The final straw happened one day when I decided I better try to talk to one of my music professors, behind closed doors, before I lost my mind completely.  I was taking 15 semester hours, which included Music Theory, Art History, Womens Weights and Conditioning, Applied Piano, French Horn, Sight-Singing and the always intimidating Jazz Improv.  And of course tack on the required ensemble, band or symphony with five short minutes between classes that covered the entire length of the campus, and I was a freakin lunatic most of the time.  Whenever I was free from class, I was supposed to report to the City Newspaper office, to the Classifieds Dept. where I typed ads, thousands of them a night, it seemed, until the wee hours of the morning.

By the time I got home, I was well past wrecked.  My home life with a roommate named Mary Kate, and the unending trail of boyfriends in and out the door, was more than enough on anyone’s plate.  I didn’t even have a piano at home to practice on, having sold my Fender Rhodes electric to pay my rent months ago.

Anyway, I was sitting on a bench outside the office of this harried professor, whom had never even looked at me, much less considered me, when this girl with a brightly colored dress on, and long flowing curls down her back, sat down beside me.  She just started talking.

She said,  “you know, I’ve been waiting for this opportunity to be in the Music School here all my life.  It feels like all I have ever done is practice on my beloved grand piano and take lessons in preparation for this day.  Did you know?  My mother even knew this was my destiny, even when she was pregnant with me.”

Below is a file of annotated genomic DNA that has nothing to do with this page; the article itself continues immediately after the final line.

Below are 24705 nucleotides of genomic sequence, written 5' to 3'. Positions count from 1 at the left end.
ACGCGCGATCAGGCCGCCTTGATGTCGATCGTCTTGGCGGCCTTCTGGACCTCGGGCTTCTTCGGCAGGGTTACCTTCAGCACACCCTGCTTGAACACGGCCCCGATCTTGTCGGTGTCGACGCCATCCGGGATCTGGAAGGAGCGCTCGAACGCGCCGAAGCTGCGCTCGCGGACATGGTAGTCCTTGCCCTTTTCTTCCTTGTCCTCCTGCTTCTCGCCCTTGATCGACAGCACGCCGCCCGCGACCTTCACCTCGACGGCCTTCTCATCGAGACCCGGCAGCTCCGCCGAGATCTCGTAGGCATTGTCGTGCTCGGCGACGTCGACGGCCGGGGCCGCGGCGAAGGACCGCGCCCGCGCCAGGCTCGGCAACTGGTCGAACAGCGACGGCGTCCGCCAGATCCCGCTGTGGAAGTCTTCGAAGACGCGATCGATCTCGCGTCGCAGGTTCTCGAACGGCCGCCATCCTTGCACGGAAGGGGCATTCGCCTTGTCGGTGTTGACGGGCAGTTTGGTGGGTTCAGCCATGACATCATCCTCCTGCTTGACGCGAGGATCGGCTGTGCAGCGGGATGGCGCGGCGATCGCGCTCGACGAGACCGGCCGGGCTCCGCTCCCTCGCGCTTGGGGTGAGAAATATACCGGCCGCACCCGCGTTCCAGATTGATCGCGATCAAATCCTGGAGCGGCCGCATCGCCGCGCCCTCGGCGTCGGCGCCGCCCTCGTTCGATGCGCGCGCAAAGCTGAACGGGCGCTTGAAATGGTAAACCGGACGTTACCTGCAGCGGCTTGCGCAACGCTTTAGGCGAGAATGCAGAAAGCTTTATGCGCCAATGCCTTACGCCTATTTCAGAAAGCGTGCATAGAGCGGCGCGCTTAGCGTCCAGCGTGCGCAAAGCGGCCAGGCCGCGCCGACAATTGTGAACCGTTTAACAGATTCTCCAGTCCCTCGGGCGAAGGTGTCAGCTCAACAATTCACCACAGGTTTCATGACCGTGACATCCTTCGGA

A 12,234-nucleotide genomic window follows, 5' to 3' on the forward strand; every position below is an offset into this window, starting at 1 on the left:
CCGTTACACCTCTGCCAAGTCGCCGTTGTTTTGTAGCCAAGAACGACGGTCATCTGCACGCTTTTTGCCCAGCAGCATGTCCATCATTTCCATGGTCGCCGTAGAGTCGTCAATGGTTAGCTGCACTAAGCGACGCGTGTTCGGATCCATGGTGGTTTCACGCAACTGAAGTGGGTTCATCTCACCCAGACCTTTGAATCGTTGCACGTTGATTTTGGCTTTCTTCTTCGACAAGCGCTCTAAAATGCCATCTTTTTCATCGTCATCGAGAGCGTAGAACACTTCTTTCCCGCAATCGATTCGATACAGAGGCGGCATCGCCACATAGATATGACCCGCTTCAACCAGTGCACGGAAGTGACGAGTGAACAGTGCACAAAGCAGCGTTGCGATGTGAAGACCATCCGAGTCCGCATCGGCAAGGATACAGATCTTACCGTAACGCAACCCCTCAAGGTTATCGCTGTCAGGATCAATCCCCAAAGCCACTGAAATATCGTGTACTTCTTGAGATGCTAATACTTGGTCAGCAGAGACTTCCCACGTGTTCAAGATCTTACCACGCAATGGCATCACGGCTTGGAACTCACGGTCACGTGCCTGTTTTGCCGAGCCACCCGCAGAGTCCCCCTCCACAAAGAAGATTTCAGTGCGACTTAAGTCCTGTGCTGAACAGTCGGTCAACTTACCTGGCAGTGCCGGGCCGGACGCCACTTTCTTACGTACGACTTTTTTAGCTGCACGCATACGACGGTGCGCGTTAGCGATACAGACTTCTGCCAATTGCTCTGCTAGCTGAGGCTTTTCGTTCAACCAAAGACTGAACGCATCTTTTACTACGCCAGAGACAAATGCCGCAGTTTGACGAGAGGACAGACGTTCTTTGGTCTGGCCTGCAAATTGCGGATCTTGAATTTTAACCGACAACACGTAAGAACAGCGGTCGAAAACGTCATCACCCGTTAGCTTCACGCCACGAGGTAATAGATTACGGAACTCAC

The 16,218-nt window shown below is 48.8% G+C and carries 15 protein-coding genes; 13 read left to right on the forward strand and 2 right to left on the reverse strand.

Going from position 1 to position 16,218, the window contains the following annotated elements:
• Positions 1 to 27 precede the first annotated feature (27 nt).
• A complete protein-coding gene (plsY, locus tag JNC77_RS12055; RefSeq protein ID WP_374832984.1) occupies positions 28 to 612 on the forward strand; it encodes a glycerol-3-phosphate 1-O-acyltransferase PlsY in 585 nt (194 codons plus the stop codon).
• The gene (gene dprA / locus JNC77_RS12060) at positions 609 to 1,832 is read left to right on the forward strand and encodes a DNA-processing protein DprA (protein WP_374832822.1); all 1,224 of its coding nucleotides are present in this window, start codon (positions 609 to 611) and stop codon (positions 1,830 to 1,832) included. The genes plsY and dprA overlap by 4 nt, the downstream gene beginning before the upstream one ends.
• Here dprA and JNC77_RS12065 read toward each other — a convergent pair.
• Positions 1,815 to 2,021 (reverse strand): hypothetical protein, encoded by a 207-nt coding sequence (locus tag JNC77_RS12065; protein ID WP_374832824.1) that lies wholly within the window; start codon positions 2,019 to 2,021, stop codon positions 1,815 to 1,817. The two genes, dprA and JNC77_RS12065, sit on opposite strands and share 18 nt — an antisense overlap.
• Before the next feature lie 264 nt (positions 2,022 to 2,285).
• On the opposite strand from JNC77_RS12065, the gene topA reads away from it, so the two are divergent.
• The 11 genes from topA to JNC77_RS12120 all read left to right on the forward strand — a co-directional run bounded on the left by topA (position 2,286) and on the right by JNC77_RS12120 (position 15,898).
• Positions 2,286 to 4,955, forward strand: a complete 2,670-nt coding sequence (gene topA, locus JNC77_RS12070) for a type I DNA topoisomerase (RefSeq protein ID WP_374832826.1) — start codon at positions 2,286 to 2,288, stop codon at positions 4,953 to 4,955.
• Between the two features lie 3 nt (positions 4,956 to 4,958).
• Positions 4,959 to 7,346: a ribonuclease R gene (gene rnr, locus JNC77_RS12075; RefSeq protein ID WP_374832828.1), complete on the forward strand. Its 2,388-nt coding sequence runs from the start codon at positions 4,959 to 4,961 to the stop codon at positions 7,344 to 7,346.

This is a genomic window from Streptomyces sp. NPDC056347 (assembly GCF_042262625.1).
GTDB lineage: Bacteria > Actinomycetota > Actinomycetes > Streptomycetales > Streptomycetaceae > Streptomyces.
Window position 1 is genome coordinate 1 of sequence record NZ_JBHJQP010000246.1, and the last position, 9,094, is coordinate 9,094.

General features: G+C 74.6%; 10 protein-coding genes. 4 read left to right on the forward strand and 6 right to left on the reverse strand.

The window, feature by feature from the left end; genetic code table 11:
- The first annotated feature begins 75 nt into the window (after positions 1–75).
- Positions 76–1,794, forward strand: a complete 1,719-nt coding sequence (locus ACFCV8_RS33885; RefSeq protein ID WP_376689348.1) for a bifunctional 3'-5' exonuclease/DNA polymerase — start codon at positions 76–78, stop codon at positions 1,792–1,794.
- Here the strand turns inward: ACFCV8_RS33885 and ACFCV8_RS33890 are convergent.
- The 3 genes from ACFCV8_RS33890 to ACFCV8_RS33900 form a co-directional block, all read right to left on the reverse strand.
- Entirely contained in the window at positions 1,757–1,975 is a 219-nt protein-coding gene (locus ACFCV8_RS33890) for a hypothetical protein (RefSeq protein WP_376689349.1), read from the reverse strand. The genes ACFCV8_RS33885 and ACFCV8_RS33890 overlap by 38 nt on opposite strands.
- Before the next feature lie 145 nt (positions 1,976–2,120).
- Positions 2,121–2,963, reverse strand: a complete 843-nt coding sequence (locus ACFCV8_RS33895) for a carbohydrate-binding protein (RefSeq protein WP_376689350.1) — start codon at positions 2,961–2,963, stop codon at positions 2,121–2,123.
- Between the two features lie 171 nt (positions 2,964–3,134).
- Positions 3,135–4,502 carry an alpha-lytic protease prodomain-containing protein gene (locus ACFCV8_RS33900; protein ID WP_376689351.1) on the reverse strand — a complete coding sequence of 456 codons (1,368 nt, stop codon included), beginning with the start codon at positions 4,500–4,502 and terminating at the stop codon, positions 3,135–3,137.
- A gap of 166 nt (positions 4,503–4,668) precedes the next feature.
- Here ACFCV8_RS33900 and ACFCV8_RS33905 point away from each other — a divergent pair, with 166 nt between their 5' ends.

Wow.  I was just sitting there, my lower jaw resting on my chest, looking at her.  She was one of the pampered elite.  Groomed and prepared to enter into the pressurized panicky world of performance art.  I always thought music was supposed to be enjoyed, supposed to be pleasant.  But this world was quick to show me not.  It was all about promise, commitment, ability and money.  That’s it.  I didn’t have the last.

I left from that very appointment and went straight to the registrar’s office and withdrew from school, three weeks into my second semester.  She counted out a couple of twenties for me, as refund of my remaining tuition and that was it.  It was all over.

So after leaving the newspaper for a day job, and finding out the music promoters were a bunch of drug-addled money hungry filthy-mouthed ego maniacs, I left that place too.  David and I took out a map of the southern United States.  We looked around and I put my finger on Phoenix, and that became our destination.

Just on the edge of the desert, a place I had never visited, never seen and knew very little about, our loaded down souped up muscle car looked more like a dirty band of gypsies lived in it.  We loaded up the next morning, sore, uncomfortable, unclean and disillusioned already.  At least I sure was.

Getting back on the road felt good though.  You might know the feeling.  Nothing in the past is relevant anymore.  Everything you see and everyone you meet is new.  New places, new faces.  The desert has many faces.  Which I would soon learn, the hard way.

Comments on: "The American West 1976 – I" (1)

  1. Nothing in the past is relevant anymore. >>>

    Well, except for your children and your grandchildren, maybe. I agree though that mistakes and bad memories should be left behind, unless there is a lesson to be learned, and then perhaps memories are not really such bad things after all. All things are relative, even if they are not always relevant.